Home/News/Insights/Growers Column/Fruit Fly Rural Update (July 2022)

Winter weather

Weather conditions in the Goulburn Murray Valley point to the probability that Queensland fruit fly will survive the winter in greater numbers than in previous colder, drier years. It is important to make sure all fruit and fruiting vegetables are harvested and used or picked up and destroyed.

Hot spot overview

Temperatures have fallen throughout winter but there are still a number of locations where significant fruit fly populations are persisting. It is possible these areas have high populations and it is likely these sites have pockets that are warmer than other areas. In these cases, fruit fly move from fruiting plants to shelter plants where they can safely survive winter away from the cold and predators. Several locations in the Goulburn Murray Valley are currently providing refuge for fruit fly. Hot spot areas to look out for include:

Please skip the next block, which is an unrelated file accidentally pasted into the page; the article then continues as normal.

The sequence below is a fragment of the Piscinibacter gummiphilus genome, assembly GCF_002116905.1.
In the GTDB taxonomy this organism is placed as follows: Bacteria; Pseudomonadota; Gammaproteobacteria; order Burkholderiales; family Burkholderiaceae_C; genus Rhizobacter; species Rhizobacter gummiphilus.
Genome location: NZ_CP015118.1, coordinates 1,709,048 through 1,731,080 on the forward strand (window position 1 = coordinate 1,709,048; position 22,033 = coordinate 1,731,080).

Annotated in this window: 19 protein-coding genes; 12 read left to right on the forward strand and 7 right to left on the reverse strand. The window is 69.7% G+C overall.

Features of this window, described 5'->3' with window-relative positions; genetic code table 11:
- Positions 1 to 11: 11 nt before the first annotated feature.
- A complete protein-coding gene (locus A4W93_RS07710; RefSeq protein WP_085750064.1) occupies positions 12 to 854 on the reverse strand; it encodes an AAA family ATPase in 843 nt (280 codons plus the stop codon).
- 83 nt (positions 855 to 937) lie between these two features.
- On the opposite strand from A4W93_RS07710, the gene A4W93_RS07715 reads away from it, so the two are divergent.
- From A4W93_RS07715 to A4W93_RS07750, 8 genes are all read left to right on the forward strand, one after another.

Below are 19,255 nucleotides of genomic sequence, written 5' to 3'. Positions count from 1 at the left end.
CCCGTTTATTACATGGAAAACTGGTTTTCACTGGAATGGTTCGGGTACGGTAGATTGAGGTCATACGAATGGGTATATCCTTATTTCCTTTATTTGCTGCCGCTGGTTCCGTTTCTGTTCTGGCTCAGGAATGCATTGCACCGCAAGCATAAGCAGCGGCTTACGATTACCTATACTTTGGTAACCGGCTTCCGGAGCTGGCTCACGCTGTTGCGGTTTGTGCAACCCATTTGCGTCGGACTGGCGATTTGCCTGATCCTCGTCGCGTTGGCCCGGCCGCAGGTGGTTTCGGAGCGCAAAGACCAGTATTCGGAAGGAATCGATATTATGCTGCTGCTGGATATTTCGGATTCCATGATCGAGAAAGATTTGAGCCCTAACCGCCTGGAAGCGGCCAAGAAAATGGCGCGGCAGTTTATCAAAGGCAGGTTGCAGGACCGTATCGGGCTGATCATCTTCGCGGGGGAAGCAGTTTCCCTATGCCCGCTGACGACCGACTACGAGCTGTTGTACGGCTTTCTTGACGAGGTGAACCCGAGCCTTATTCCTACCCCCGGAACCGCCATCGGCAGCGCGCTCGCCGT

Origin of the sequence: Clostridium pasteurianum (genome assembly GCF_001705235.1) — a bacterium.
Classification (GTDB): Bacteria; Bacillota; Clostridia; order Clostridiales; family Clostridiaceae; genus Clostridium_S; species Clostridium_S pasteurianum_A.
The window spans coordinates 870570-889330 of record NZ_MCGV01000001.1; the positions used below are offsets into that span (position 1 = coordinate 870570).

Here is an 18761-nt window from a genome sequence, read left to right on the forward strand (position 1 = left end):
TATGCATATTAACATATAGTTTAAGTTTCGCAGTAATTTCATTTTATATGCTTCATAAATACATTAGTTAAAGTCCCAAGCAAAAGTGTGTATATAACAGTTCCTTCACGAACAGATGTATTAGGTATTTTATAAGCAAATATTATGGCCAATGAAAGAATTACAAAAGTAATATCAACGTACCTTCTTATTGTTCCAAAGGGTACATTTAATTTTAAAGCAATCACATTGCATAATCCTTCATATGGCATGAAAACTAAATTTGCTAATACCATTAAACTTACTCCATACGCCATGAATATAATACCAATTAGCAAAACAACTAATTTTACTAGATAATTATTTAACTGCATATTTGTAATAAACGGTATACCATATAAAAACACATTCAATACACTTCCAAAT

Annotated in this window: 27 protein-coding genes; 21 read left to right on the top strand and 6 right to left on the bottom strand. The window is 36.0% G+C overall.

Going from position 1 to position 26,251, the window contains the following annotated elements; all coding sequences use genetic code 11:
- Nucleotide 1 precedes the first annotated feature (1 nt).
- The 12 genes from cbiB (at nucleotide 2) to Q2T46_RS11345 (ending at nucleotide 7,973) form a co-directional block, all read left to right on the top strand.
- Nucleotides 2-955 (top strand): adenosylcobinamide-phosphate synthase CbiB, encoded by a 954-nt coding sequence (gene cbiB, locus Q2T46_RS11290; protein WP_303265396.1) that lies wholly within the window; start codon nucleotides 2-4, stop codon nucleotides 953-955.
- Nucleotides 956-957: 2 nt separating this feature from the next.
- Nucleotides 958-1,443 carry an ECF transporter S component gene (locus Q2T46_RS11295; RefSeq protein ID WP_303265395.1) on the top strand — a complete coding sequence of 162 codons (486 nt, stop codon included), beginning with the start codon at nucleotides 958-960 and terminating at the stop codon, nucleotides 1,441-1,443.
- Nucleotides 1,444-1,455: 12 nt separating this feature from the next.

Town area Risk category
Kyabram VERY HIGH
Ardmona HIGH
Bunbatha HIGH
Grahamvale HIGH
Merrigum HIGH
Mooroopna VERY HIGH
Orrvale VERY HIGH
Shepparton HIGH
Shepparton East VERY HIGH
Tatura VERY HIGH
Toolamba VERY HIGH
Undera HIGH
Invergordon VERY HIGH
Katunga HIGH
Nagambie HIGH

Stop the spread

If your property is close to (within 500m) of hot spot areas mentioned above, untended fruit fly host plants or feral hosts along roads, channels or in abandoned orchards you should keep a close watch on:

  • Fruit fly traps – male and female targeting. Traps are most useful when deployed in and around susceptible orchards all year round.

Check your traps at least once a week

  • Ripe or ripening fruit that show signs of infestation such as sting marks, abnormal fruit softening.

Check fruit for sting marks, eggs and larvae inside them at least once a week.